Angiopoietin-1 protects endothelial cells from hypoxia-induced apoptosis via inhibition of phosphatase and tensin homologue deleted from chromosome ten

Sae Won Lee, Seock Won Youn, Tae Youn Kim, Jung Won Suh, Gou Young Koh, Yoo Wook Kwon, In Ho Chae, Young Bae Park, Hyo Soo Kim

Research output: Contribution to journalArticle

2 Citations (Scopus)

Abstract

Background and Objectives: Angiopoietin-1 (Ang1) is a regulator of blood vessel growth and maturation, and prevents radiation-induced or serum deprivation-induced apoptosis. Phosphatase and tensin homologue deleted from chromosome ten (PTEN), a well-known tumor suppressor, regulates cell cycle arrest and apoptosis. Hypoxia induces apoptosis by increasing the expression of PTEN. We hypothesized that Angl may regulate PTEN expression and, thus, reduce endothelial apoptosis under hypoxia in vitro and in vivo. Materials and Methods: In vitro, human umbilical vein endothelial cells (HUVECs) were treated with Ang1, and signaling pathways were investigated. In vivo, eight-week-old C57BL/6 mice were used for a hind limb ischemia model. Ang1 or normal saline was intramusculary injected. Blood flow was evaluated by a laser Doppler perfusion analyzer and tissue histology. Results: The expression of PTEN was markedly upregulated in HUVECs after hypoxic stimulation, whereas Ang1 suppressed PTEN expression. Tie2-Fc, a soluble form of Tie2 (sTie2) that blocks Ang1, reversed the Ang1 effect on PTEN reduction under hypoxia. Ang1 inhibited the nuclear translocation of nuclear transcription factor-kB (NFkB), a binding factor for the PTEN promoter and Foxo1. Hypoxia-induced p27 expression and apoptosis were also suppressed by Ang1. In the mouse hind limb ischemia model, we observed a high capillary density, numerous proliferating cells and diminished cell death in skeletal muscle tissue in the Ang1 injected group. Conclusion: Ang1 enhanced endothelial cell survival by reducing apoptosis via PTEN down-regulation in HUVECs under hypoxia. Local injection of Ang1 significantly reduced apoptotic cells in vivo, and prevented limb loss for ischemic hind limb mice. Thus, Ang1 may be an effective therapeutic for protection from ischemic-endothelial cell injury.

Original languageEnglish (US)
Pages (from-to)57-65
Number of pages9
JournalKorean Circulation Journal
Volume39
Issue number2
DOIs
StatePublished - Feb 1 2009

Fingerprint

Angiopoietin-1
Cell Hypoxia
Phosphoric Monoester Hydrolases
Endothelial Cells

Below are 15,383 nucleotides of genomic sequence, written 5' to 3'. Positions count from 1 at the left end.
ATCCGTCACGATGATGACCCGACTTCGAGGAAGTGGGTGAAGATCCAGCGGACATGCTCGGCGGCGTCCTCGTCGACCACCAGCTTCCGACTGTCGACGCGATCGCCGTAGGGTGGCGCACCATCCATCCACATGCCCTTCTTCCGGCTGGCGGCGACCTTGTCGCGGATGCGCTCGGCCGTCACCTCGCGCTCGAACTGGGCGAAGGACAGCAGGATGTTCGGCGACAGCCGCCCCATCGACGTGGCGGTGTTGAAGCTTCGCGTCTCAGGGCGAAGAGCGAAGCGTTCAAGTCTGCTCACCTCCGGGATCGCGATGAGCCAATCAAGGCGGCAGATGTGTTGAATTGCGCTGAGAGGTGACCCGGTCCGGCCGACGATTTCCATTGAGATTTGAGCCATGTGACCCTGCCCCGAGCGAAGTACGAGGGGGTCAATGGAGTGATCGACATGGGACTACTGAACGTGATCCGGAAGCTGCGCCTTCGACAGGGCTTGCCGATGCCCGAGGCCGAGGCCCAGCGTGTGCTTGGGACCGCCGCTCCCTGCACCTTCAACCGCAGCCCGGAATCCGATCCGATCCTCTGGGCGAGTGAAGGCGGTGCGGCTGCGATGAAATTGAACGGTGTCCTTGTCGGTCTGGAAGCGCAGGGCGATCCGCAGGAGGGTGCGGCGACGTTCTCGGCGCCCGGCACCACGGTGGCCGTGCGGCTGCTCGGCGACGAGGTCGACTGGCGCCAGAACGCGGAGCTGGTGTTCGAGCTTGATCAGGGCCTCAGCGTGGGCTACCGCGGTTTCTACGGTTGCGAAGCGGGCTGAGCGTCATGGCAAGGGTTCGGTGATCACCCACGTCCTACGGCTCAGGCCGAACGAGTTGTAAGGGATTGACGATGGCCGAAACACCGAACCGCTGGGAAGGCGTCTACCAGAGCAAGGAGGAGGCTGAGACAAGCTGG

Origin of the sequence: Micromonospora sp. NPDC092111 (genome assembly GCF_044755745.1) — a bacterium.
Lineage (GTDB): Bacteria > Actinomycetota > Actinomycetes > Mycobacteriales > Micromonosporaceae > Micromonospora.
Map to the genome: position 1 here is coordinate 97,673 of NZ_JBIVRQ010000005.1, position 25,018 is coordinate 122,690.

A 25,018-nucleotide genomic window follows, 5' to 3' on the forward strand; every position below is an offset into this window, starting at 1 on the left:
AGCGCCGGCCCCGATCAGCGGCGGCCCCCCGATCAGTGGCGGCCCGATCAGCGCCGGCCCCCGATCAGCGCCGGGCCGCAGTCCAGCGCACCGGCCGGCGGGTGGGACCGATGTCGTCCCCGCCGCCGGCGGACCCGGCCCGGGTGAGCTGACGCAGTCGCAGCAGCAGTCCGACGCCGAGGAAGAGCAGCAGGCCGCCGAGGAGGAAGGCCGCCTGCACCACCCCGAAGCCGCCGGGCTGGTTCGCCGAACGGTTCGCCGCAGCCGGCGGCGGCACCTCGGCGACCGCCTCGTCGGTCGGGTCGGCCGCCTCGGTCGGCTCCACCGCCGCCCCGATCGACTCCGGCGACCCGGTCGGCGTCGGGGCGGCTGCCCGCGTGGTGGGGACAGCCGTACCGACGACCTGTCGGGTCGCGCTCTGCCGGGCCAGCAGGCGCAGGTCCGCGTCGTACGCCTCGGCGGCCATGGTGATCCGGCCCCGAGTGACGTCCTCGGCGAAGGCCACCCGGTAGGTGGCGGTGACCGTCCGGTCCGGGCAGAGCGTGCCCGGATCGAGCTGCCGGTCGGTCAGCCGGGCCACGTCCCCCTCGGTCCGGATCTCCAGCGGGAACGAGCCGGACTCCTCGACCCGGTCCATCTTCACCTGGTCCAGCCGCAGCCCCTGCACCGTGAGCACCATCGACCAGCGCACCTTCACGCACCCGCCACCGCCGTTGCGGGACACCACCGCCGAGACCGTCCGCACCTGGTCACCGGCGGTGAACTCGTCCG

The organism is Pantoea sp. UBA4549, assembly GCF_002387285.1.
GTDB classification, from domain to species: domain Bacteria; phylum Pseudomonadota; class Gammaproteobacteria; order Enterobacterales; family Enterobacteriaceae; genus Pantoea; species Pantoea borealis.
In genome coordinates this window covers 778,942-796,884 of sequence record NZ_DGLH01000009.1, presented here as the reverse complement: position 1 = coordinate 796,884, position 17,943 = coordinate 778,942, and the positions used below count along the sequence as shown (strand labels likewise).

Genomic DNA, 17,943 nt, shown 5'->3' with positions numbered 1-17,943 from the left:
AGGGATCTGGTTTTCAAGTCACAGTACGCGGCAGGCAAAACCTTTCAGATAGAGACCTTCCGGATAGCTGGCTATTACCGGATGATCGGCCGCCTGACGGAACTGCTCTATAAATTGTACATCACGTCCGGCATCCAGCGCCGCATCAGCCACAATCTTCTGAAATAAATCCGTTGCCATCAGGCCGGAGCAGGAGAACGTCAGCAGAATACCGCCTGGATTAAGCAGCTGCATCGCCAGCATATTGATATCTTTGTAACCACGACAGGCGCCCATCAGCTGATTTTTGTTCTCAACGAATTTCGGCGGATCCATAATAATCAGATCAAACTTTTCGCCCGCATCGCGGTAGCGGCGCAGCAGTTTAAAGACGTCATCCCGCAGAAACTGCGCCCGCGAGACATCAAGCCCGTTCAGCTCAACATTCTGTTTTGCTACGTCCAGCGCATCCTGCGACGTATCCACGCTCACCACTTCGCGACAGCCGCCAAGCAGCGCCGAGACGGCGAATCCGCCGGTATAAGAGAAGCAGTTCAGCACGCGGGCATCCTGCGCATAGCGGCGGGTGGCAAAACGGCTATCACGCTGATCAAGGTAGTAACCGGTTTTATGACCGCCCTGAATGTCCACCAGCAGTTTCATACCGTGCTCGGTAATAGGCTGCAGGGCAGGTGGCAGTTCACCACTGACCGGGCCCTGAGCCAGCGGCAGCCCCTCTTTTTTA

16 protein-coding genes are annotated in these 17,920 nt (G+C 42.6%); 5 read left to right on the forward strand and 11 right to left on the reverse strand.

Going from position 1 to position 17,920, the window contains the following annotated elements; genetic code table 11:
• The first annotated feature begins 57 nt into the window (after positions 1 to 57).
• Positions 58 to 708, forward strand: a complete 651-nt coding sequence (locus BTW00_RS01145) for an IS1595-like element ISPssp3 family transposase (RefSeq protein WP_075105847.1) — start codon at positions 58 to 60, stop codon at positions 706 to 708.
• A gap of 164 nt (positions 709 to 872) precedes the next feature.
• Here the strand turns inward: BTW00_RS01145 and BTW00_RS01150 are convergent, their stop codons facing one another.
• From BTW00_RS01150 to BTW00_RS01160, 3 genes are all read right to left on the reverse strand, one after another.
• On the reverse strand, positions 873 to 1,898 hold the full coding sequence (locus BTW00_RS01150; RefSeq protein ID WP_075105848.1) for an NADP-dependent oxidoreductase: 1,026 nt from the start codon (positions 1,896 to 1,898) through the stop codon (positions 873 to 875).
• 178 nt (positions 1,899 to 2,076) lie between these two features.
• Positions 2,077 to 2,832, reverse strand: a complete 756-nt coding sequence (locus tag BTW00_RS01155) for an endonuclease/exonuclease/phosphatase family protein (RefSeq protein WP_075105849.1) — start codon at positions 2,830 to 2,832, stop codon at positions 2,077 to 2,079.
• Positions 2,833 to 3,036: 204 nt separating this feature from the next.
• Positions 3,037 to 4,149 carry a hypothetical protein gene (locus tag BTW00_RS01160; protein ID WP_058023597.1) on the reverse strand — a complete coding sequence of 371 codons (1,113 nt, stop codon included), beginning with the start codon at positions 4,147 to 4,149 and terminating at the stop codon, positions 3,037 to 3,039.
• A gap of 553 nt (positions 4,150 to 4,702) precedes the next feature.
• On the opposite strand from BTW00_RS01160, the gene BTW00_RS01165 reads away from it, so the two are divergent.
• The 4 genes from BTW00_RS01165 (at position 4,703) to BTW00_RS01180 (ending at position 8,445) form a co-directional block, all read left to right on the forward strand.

Chromosomes
Apoptosis
Human Umbilical Vein Endothelial Cells
Extremities
Tensins
Ischemia
Cell Cycle Checkpoints
Inbred C57BL Mouse
Blood Vessels

Keywords

  • Angiopoietin-1
  • Cell cycle
  • Hypoxia
  • Ischemia

ASJC Scopus subject areas

  • Internal Medicine
  • Cardiology and Cardiovascular Medicine

Cite this

Angiopoietin-1 protects endothelial cells from hypoxia-induced apoptosis via inhibition of phosphatase and tensin homologue deleted from chromosome ten. / Lee, Sae Won; Youn, Seock Won; Kim, Tae Youn; Suh, Jung Won; Koh, Gou Young; Kwon, Yoo Wook; Chae, In Ho; Park, Young Bae; Kim, Hyo Soo.

In: Korean Circulation Journal, Vol. 39, No. 2, 01.02.2009, p. 57-65.

Research output: Contribution to journalArticle

Lee, Sae Won ; Youn, Seock Won ; Kim, Tae Youn ; Suh, Jung Won ; Koh, Gou Young ; Kwon, Yoo Wook ; Chae, In Ho ; Park, Young Bae ; Kim, Hyo Soo. / Angiopoietin-1 protects endothelial cells from hypoxia-induced apoptosis via inhibition of phosphatase and tensin homologue deleted from chromosome ten. In: Korean Circulation Journal. 2009 ; Vol. 39, No. 2. pp. 57-65.
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AU - Kim, Tae Youn

AU - Suh, Jung Won

AU - Koh, Gou Young

AU - Kwon, Yoo Wook

AU - Chae, In Ho

AU - Park, Young Bae

AU - Kim, Hyo Soo

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AB - Background and Objectives: Angiopoietin-1 (Ang1) is a regulator of blood vessel growth and maturation, and prevents radiation-induced or serum deprivation-induced apoptosis. Phosphatase and tensin homologue deleted from chromosome ten (PTEN), a well-known tumor suppressor, regulates cell cycle arrest and apoptosis. Hypoxia induces apoptosis by increasing the expression of PTEN. We hypothesized that Angl may regulate PTEN expression and, thus, reduce endothelial apoptosis under hypoxia in vitro and in vivo. Materials and Methods: In vitro, human umbilical vein endothelial cells (HUVECs) were treated with Ang1, and signaling pathways were investigated. In vivo, eight-week-old C57BL/6 mice were used for a hind limb ischemia model. Ang1 or normal saline was intramusculary injected. Blood flow was evaluated by a laser Doppler perfusion analyzer and tissue histology. Results: The expression of PTEN was markedly upregulated in HUVECs after hypoxic stimulation, whereas Ang1 suppressed PTEN expression. Tie2-Fc, a soluble form of Tie2 (sTie2) that blocks Ang1, reversed the Ang1 effect on PTEN reduction under hypoxia. Ang1 inhibited the nuclear translocation of nuclear transcription factor-kB (NFkB), a binding factor for the PTEN promoter and Foxo1. Hypoxia-induced p27 expression and apoptosis were also suppressed by Ang1. In the mouse hind limb ischemia model, we observed a high capillary density, numerous proliferating cells and diminished cell death in skeletal muscle tissue in the Ang1 injected group. Conclusion: Ang1 enhanced endothelial cell survival by reducing apoptosis via PTEN down-regulation in HUVECs under hypoxia. Local injection of Ang1 significantly reduced apoptotic cells in vivo, and prevented limb loss for ischemic hind limb mice. Thus, Ang1 may be an effective therapeutic for protection from ischemic-endothelial cell injury.

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